Speaking on the BBC on Nov. 6, Vike-Freiberga said that Russian nostalgia for the old Soviet empire continues to cast a shadow on its relationships with its neighbors but that she and other leaders in the region have been encouraged by NATO's willingness to intervene in Kosovo.
"Kosovo is not a member of the NATO alliance," the Latvian leader noted, "and yet the alliance was able to take action when it felt that, according to the principles on which it is founded, action and intervention was necessary."
As a result, she said, "I would expect it to do no less anywhere else in Europe."
Many who opposed NATO's intervention in Kosovo argued that it created a dangerous precedent because the alliance was getting involved in a conflict that NATO itself defined as a civil war. And many Russians were especially concerned that NATO might some day be prepared to intervene in what they view as their country's internal affairs.
But now the president of Latvia is arguing that Kosovo set yet another precedent, one she and her colleagues in Eastern Europe may welcome but one that Russia may find equally unacceptable and that at least some in NATO may be unwilling to acknowledge. Like many leaders in Eastern Europe, Vike-Freiberga often has expressed concerns about the pace of NATO expansion, fearing that any further delay in the expansion of the alliance will not only enervate her society but also encourage what they see as the increasingly assertive policies of the Russian government under Vladimir Putin.
NATO countries have sought to reassure East Europeans that the Western alliance already provides the countries of Eastern Europe with a kind of penumbra of security. They argue that the alliance's Partnership for Peace program, the proximity of alliance members to them, and NATO's efforts to promote a more cooperative relationship with Moscow all serve that end. But East Europeans appear to find such statements less than reassuring, and Vike-Freiberga's comments represent the latest effort to find some basis for believing that the West will in fact defend their countries if they are attacked.
There are three obvious problems with the argument that Kosovo sets a precedent for future NATO action in the area.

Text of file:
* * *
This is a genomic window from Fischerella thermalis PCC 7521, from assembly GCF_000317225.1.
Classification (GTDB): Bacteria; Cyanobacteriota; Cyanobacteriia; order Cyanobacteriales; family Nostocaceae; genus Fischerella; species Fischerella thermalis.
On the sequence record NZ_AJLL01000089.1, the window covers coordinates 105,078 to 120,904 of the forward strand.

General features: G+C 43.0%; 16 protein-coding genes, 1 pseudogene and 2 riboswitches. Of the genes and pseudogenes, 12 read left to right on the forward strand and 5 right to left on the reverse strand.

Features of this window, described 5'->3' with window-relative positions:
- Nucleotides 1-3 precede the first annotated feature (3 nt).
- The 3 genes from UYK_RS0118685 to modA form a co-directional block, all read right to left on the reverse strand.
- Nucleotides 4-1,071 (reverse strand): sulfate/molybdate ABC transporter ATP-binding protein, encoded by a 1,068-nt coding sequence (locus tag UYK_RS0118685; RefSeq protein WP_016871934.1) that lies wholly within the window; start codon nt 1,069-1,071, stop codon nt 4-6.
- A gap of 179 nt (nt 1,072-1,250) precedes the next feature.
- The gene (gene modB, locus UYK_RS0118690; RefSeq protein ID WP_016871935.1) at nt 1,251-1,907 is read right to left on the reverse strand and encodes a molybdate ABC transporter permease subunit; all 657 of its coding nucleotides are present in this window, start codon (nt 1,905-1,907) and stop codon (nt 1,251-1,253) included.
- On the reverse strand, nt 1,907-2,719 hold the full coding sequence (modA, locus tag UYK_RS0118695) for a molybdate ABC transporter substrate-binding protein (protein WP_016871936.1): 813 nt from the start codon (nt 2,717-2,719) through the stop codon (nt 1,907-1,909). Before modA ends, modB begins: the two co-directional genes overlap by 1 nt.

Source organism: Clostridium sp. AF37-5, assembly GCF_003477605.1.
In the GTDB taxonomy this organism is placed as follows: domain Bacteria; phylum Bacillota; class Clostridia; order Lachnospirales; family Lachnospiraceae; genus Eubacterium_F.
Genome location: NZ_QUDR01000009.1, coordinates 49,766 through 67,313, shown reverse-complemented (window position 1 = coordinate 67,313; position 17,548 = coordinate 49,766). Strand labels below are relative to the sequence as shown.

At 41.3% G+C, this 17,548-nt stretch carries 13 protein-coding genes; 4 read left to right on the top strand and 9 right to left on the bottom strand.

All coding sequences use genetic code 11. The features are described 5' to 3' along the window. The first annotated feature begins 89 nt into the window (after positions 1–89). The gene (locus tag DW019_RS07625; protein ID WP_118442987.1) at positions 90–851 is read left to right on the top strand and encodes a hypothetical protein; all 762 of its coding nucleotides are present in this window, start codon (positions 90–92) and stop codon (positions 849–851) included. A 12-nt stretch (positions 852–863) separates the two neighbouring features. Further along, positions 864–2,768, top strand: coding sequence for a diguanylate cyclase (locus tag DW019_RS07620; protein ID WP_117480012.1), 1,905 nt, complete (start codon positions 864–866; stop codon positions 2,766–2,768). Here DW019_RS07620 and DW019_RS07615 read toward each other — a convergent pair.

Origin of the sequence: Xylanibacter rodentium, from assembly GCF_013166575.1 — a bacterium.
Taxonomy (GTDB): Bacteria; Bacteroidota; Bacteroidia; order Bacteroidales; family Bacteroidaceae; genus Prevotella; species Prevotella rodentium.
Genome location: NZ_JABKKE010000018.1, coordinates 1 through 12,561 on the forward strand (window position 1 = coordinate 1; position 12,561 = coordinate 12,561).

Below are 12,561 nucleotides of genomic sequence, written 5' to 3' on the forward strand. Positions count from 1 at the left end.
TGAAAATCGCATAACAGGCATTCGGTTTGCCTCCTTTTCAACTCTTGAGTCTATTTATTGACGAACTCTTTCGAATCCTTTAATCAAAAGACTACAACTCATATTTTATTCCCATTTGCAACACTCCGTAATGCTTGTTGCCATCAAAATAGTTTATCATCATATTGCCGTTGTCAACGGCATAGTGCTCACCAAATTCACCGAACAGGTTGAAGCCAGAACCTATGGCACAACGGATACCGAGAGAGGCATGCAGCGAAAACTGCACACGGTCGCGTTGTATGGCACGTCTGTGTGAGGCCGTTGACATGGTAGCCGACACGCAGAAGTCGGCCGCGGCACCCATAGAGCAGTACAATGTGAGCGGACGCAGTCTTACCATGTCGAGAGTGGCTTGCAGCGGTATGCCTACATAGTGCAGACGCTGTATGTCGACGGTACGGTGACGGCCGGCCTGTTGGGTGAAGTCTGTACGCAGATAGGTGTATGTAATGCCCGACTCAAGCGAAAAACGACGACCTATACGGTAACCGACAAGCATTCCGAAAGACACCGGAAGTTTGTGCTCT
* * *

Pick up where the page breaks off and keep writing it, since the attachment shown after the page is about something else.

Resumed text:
First, NATO officials have been explicit that the decision to go into Kosovo did not set any precedents for its future action elsewhere Ñ despite what some Russians fear and what some East Europeans clearly hope. The leaders of NATO countries have said repeatedly that they responded in Kosovo as they would respond to any particular crisis - in terms of its specific features. Even the NATO charter's Article 5 - which says that an attack on one member will be viewed as an attack on all and which many in Eastern Europe appear to believe requires NATO to respond with force - in fact only requires that NATO countries consult as to how they would respond in any particular case.
Second, Vike-Freiberga's focus on the meaning of NATO for non-member countries may have some negative consequences for Latvia itself. It may reduce domestic support there for the kind of measures that NATO membership requires.
In addition, it may distract attention from the need there for other domestic reform measures that appear likely to be even more critical for that country's future security - and that NATO membership by itself will do nothing about.
And third, arguing that Kosovo sets the precedent Vike-Freiberga suggests could trigger precisely the kinds of problems she believes that the declaration of such a precedent is intended to preclude.
On the one hand, it almost certainly will lead Moscow to take an even harder line against the eastward expansion of the alliance, a line that ever more countries in NATO appear willing to respect. On the other, a claim of a Kosovo precedent is likely to force NATO itself to reiterate that Kosovo is not the precedent it hopes for, thus leaving Latvia and her neighbors in a less defensible position than they were in before such a claim was made.
Those twin developments in turn almost certainly would leave Latvia and her neighbors less secure than they are today, precisely the opposite outcome that both the Western alliance and regional leaders so clearly want.